We get it. Enthusiasts like three-pedal manuals. We like to shift our own gears. We enjoy the feeling of nailing heel-and-toe downshifts a dozen times a lap, lap after lap. It's part of the experience.
It was part of the experience, once upon a time. Just like having a mechanic ride along on track was part of the Indy experience, once upon a time.
Just like skipping the seat belts because it was safer to be thrown free of the car in a crash, once upon a time.
Just like unassisted brakes were the epitome of feel and function.
Once upon a time.
The future isn't with the three-pedal manual. Hell, the present isn't even with the three pedal, if you're serious about racing your car.
What would a professional race team do with a traditional three-pedal transmission in a production-based Porsche 911 GT3? They'd chuck it and install a mechanically or pneumatically-operated dog-type sequential gearbox, most likely.
In fact, that's exactly how Porsche equips its own 911 GT3 Cup car: a sequential manual six-speed dog-type G97/63 gearbox.
Why? Because it's faster and more durable than a synchromesh three-pedal. And yes, it technically has three pedals, but the clutch pedal isn't used nearly as often owing to the gearbox's design--though you still do get the joy of the heel-toe downshift.
The PDK dual-clutch transmission is the closest thing we can get in a production street car. It uses electronics to automate much of the process for both street-friendliness and durability, but in many ways, it's a better approximation of current racing technology than an H-pattern. Especially once you start comparing to the almost fully automated gearboxes in open-wheel race cars.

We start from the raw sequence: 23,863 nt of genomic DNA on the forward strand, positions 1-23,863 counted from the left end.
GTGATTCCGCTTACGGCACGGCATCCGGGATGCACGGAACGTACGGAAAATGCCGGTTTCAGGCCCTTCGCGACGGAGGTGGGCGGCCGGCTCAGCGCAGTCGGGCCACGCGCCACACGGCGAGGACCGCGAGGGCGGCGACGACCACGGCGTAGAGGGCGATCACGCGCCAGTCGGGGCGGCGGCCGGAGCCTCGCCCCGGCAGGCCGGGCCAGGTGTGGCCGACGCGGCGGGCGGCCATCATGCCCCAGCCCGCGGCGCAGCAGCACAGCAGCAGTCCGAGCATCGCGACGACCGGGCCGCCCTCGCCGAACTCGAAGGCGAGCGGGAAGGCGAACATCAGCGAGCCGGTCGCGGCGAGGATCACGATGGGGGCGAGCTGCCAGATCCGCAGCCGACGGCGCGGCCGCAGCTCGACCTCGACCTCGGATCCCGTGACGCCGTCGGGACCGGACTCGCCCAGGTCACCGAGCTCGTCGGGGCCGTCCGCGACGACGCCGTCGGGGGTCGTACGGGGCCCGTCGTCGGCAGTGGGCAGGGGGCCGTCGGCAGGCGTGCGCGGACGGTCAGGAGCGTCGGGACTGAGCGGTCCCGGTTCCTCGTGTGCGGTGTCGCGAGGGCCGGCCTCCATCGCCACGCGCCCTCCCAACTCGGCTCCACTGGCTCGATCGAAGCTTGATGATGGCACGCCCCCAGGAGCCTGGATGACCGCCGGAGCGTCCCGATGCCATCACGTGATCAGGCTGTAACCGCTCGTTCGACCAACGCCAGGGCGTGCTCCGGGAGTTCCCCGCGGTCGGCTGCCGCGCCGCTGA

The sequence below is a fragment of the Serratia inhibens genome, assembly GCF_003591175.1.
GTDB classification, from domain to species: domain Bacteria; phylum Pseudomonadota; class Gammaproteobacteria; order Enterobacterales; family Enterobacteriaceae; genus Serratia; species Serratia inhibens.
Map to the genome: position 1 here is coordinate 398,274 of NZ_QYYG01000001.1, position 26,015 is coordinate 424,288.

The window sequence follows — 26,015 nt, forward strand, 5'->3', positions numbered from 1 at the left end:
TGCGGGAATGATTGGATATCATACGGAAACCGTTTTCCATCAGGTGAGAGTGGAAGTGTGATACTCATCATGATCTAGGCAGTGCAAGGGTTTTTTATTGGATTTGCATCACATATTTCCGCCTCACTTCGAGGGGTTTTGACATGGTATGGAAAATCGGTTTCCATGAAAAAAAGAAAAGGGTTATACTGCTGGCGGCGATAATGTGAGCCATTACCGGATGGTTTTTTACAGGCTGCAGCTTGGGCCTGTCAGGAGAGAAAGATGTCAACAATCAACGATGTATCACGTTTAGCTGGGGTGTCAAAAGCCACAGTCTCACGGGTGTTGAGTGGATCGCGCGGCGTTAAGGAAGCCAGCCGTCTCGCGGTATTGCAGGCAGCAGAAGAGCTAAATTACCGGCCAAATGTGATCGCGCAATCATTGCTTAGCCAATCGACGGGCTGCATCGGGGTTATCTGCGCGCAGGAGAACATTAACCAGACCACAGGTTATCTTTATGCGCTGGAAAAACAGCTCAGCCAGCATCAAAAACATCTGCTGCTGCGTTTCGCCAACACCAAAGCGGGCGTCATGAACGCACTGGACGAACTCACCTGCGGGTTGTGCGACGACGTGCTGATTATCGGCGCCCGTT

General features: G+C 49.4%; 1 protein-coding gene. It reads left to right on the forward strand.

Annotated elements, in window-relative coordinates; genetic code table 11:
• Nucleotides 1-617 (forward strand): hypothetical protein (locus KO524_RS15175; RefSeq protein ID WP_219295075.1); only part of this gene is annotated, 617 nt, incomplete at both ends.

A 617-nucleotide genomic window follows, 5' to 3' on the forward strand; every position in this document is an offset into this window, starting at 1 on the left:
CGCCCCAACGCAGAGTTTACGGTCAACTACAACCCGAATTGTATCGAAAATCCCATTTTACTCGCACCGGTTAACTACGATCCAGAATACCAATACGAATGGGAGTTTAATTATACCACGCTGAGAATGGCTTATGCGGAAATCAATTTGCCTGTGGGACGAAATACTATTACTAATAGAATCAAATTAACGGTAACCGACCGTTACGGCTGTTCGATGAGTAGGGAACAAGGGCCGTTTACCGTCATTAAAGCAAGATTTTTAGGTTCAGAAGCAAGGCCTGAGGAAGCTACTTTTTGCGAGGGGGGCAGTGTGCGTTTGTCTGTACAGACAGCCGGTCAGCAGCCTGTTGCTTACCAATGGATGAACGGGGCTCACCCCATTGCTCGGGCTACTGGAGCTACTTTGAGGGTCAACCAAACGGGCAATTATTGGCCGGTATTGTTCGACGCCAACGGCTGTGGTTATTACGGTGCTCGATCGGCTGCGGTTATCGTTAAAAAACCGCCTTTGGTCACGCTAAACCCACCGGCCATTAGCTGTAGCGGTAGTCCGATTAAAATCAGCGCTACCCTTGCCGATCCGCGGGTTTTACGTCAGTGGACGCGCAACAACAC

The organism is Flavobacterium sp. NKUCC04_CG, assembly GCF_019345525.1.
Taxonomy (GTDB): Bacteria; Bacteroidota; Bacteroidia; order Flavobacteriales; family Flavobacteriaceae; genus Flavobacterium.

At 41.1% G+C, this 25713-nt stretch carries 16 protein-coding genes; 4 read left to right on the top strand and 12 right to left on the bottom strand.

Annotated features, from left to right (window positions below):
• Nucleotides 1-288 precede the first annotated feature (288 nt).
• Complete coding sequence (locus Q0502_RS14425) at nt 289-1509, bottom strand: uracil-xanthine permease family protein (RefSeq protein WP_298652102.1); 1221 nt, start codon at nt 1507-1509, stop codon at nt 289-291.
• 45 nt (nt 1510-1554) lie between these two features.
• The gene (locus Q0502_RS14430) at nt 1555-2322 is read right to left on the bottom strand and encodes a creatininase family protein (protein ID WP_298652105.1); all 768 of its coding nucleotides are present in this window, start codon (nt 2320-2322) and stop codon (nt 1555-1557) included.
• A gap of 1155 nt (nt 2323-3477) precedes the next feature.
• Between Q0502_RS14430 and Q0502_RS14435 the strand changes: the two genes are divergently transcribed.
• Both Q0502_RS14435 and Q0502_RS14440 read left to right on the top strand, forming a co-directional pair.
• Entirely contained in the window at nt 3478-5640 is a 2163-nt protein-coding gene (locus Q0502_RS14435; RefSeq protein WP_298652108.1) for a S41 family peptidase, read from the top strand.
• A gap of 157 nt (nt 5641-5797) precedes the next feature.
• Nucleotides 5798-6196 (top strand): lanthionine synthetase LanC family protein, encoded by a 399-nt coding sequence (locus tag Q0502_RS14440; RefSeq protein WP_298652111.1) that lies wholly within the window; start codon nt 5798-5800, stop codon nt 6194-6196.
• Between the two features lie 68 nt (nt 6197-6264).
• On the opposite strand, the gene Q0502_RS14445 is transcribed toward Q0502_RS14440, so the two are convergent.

Better yet, the PDK in the 2014 Porsche 911 GT3 isn't your run-of-the-mill street stuff. It's tuned for quicker, more aggressive shifts, modeled after the characteristics of a racing sequential gearbox. The one in the upcoming GT3 RS is likely to be even more high-strung.
2013 Porsche 911 GT3 Cup
Maybe it's the mechanical simplicity (though calling any modern gearbox "simple" is rather inaccurate). Maybe it's the driver-machine interface, without any computerized intermediaries. Maybe it's just tradition.
Whatever it is, it's not about speed. It's also not about what's best on track, whether for fun or for money.
The same mentality could as easily shun electronic fuel injection for the carburetor, radials for bias plys, disc brakes for drums, ABS for square tires.
If you really can't get over your tranny fetish, you could always try an older model. Or how about getting back to the really good old days, before water-cooled 911s? Yeah, a classic 911 Carrera Club Sport should fit just about right--manual brakes and all.
Look--be an automotive Luddite. Be proud of it. Be vocal.
2014 Porsche 911 GT3
Deal with it.
Or better yet, get up in arms about the GT3 and the upcoming GT3 RS not offering a factory upgrade to the GT3 Cup's sequential 'box. We could get behind that.
Okay--much of this is written somewhat tongue-in-cheek. We, like you, are sad to see the demise of the manual transmission, not just at Porsche, but in high-performance cars almost everywhere, happening before our eyes. We like them for all of the reasons you do.
It's one thing to feel a bit nostalgic, to long for the days of pure driver-car connections, to make fun of the Nissan GT-R for being a rolling PlayStation. It's entirely another to argue that it's somehow improper for the most track-focused production versions of the 911 to move onward and upward.
If you don't like the present or its arc toward the future, go build yourself a retro race/street machine. Just don't be surprised when you get passed by that new PDK 991.
2014 Porsche 911 GT3